Trista Reynolds’ sons are getting older and Raymond, who turns 4 Tuesday, is beginning to understand more.

Reynolds said her growing sons are one reason that she plans a quiet remembrance of her daughter Ayla, whose fifth birthday is April 4.

Ayla disappeared from her father’s Waterville home in 2011, when she was 20 months old, and Reynolds plans to set off of balloons and light candles on her birthday.

“I’m just doing something with my sons and my family. I’m not doing anything involving a bunch of people,” Reynolds, 26, of Portland, said Friday. “It has been a rough couple of weeks. I’m just kind of needing my space this year.”

Her sons, who are not related to Ayla’s father, Justin DiPietro, are growing older, and she said she has to think of them.

“Anthony will be 2 in August,” she said. “Raymond’s still asking tons and tons of questions. I’m trying to keep them away from everybody.


“Raymond is starting to understand what’s going on, so out of respect for him, I’m trying to take a step back.”

It’s a balancing act to keep Ayla’s memory alive yet try to protect her sons while working full time and wanting to spend more time with them, she said. She works at Five Guys Burgers and Fries in South Portland.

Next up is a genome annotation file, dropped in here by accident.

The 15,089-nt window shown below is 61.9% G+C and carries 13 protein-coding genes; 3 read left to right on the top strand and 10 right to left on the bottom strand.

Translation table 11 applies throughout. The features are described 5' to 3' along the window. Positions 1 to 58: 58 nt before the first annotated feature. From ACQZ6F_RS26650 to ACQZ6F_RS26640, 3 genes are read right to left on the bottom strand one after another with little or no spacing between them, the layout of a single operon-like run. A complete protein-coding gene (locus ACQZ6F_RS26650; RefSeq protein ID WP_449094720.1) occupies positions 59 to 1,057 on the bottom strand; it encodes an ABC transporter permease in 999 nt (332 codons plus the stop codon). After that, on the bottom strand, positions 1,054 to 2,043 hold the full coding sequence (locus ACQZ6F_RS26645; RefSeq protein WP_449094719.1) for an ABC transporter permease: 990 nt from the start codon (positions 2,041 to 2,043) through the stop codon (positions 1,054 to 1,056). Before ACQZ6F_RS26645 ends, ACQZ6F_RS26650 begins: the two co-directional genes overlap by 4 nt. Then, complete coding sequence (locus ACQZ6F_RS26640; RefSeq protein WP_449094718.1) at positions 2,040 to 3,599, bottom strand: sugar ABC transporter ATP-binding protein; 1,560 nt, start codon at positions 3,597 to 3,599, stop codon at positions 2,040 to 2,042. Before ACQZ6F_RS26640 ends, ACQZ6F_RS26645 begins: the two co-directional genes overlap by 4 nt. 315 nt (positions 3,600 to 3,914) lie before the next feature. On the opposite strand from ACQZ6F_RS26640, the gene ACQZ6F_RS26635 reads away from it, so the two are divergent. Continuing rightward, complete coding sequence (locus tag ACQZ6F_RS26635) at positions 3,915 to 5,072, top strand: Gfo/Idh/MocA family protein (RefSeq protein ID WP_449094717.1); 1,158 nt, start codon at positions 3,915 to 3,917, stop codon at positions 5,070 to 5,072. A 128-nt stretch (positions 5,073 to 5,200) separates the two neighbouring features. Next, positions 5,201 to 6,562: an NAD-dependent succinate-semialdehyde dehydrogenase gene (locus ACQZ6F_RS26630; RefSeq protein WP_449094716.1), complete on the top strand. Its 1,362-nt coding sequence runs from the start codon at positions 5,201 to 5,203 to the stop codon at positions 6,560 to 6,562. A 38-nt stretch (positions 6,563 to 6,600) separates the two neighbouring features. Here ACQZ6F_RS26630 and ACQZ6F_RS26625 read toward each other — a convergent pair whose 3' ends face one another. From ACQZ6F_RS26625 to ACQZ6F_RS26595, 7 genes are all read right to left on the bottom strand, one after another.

“Anthony resembles Ayla a whole lot,” she said. “He’s got her chipmunk chubby cheeks. He does everything she does. She was a busybody, always playing in cupboards and trying to get into the toilet. He tried to climb in the oven the other day.”

Reynolds said this time of year is tough for her, a memory of the days before Ayla was born, when she was having a baby shower, getting a room ready for the daughter who would be coming into her life, and then going into labor.

When Ayla was reported missing from 29 Violette Ave. in Waterville, it launched what state law enforcement officials have said is the largest criminal investigation in Maine’s history.

Ayla was staying with DiPietro, who reported her missing. He maintains she was abducted during the night, but authorities have ruled that out and say he; his girlfriend at the time, Courtney Robeters; and sister Elisha DiPietro, who were in the house that night, aren’t telling the whole story.


Steve McCausland, spokesman for the state Department of Public Safety, said in an email Friday that the case “remains open and active and there are no new developments.”

Reynolds said she remains dedicated to finding the truth of what occurred that night.

She is urging the state to establish a cold-case squad to work on homicide cases that never have been solved.

“I don’t want to be one of those moms who dies and never ends up knowing,” she said.

Amy Calder — 861-9247

Twitter: @AmyCalder17

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